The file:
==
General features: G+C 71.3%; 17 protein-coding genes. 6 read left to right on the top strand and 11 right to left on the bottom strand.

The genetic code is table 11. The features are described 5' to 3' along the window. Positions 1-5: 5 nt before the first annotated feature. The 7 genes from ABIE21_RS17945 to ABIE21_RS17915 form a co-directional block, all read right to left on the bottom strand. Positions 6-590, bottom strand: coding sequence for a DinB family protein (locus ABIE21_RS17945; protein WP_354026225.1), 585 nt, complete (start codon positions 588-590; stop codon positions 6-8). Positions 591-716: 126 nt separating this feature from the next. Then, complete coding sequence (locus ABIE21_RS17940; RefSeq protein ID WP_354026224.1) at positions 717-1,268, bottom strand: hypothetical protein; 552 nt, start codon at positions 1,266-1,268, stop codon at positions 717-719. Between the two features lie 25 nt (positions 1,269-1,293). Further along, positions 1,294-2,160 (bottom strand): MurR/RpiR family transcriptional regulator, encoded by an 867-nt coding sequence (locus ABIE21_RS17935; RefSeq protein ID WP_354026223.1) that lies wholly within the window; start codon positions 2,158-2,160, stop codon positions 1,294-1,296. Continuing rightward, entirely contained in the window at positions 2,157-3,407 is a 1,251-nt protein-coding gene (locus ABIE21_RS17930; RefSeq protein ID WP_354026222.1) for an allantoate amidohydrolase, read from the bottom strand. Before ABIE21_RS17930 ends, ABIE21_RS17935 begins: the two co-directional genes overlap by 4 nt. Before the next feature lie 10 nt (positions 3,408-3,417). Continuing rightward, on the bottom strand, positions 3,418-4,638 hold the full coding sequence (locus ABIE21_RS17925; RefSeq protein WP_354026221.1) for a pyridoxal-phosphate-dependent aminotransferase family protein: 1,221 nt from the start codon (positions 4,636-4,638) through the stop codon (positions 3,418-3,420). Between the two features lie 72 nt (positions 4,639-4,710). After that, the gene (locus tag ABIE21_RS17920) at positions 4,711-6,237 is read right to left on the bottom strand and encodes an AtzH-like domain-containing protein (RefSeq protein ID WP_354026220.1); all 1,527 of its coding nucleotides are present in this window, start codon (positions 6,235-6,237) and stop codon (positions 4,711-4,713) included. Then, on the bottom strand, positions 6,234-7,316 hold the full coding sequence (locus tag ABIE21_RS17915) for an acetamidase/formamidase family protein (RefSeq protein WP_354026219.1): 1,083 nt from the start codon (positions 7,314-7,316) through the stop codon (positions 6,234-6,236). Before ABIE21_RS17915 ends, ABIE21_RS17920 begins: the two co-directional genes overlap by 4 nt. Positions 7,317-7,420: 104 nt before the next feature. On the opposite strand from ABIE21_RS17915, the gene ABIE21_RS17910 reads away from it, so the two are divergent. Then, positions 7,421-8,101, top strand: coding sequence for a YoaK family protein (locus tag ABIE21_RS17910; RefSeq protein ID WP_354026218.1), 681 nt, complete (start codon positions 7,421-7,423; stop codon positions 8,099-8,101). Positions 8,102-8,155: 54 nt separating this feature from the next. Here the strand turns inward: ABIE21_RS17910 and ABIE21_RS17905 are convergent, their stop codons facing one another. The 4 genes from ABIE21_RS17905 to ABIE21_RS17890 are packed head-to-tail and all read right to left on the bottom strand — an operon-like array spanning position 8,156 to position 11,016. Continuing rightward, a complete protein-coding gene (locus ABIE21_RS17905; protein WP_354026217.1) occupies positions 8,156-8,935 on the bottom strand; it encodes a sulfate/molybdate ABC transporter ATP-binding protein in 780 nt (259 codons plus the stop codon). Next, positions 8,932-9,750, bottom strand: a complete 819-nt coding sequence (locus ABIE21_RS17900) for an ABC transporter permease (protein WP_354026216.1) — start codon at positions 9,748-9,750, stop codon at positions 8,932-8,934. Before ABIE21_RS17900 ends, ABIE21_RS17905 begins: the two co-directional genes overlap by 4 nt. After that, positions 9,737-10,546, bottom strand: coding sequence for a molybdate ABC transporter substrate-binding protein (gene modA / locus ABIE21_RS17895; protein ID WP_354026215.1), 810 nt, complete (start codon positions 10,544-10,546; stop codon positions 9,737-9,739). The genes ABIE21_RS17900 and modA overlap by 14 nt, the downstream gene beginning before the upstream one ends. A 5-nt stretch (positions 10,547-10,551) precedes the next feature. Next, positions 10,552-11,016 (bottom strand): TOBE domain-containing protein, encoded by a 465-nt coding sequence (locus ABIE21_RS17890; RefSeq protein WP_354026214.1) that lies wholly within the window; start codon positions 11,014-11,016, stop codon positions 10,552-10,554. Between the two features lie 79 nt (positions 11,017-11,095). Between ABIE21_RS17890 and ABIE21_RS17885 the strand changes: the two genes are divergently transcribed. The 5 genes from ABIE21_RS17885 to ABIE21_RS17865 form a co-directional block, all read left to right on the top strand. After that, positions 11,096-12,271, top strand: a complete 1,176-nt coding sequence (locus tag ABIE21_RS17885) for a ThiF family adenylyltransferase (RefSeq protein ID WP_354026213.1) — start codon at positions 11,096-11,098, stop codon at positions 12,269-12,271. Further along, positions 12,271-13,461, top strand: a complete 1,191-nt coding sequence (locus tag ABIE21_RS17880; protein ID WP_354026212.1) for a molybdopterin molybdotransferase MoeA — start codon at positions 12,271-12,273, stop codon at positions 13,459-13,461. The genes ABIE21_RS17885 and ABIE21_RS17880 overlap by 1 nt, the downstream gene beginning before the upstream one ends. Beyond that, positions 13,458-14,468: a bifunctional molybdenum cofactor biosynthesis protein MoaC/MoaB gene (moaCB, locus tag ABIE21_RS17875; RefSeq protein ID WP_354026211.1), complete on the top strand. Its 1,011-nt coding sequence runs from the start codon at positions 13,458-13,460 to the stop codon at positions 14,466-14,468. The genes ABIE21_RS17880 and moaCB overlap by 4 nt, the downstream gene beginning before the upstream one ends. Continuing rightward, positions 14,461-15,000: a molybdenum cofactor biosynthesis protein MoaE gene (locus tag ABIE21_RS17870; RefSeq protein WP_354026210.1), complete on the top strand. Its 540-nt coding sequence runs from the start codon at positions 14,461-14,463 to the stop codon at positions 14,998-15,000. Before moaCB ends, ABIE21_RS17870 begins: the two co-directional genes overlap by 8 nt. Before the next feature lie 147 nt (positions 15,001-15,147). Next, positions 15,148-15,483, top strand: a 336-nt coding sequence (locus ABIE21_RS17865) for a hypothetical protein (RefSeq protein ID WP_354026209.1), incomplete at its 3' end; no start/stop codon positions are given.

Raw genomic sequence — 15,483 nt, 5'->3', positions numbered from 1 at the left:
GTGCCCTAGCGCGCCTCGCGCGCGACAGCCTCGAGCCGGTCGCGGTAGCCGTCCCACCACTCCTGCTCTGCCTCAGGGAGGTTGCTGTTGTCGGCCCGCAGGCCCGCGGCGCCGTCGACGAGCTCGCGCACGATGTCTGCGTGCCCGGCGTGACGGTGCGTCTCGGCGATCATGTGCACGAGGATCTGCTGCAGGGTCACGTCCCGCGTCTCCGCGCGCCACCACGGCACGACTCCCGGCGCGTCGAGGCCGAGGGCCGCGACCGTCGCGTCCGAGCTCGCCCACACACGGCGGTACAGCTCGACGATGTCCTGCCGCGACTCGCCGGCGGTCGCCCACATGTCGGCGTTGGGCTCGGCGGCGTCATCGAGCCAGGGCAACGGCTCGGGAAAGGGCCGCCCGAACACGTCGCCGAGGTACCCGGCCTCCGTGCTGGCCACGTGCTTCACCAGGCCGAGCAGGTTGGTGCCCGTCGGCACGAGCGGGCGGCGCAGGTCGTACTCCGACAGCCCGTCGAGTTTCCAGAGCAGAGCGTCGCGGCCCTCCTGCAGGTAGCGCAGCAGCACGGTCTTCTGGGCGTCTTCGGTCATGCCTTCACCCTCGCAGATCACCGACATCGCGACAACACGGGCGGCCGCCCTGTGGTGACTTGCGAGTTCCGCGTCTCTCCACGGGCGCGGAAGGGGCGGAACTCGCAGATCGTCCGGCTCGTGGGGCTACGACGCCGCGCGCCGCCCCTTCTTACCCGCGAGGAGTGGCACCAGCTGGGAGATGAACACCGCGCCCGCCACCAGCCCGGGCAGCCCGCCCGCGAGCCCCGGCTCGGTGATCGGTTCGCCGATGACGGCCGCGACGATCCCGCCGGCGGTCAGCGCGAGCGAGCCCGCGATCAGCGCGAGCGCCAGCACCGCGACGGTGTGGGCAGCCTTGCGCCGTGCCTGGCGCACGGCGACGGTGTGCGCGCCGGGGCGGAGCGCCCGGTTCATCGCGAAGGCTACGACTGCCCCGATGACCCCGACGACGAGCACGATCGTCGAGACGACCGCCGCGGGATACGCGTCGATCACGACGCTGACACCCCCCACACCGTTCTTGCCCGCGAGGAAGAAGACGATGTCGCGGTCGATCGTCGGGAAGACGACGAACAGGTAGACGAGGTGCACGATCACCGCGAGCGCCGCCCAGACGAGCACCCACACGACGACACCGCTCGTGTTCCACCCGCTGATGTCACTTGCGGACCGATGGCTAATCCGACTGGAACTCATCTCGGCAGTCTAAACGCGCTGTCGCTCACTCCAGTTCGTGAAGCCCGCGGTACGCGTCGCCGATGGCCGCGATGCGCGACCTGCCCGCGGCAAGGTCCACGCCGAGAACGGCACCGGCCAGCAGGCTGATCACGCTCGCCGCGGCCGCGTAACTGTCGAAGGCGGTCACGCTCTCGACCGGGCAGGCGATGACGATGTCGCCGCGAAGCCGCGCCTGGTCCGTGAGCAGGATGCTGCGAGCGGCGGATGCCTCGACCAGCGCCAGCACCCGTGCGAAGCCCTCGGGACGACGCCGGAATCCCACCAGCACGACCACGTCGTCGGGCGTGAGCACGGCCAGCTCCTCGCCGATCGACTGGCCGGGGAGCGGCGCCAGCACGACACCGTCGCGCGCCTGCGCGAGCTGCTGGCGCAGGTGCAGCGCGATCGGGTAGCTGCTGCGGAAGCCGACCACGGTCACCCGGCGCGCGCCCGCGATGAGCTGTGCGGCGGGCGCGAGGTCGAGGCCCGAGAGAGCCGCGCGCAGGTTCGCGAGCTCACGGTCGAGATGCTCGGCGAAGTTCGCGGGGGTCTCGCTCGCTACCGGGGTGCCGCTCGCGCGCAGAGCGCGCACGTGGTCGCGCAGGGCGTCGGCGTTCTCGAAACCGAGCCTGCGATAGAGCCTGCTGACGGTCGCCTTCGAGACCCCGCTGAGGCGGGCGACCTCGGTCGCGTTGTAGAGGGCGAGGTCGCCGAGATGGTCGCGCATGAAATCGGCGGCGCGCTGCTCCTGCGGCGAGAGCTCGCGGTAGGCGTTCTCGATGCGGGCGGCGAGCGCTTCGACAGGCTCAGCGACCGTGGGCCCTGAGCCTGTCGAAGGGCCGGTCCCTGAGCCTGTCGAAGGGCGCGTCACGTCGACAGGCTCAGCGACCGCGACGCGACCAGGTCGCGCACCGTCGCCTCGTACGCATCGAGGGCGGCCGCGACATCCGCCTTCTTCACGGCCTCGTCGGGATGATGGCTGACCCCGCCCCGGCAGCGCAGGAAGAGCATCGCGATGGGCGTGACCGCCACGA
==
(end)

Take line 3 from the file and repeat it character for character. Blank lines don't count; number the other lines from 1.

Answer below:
Raw genomic sequence — 15,483 nt, 5'->3', positions numbered from 1 at the left: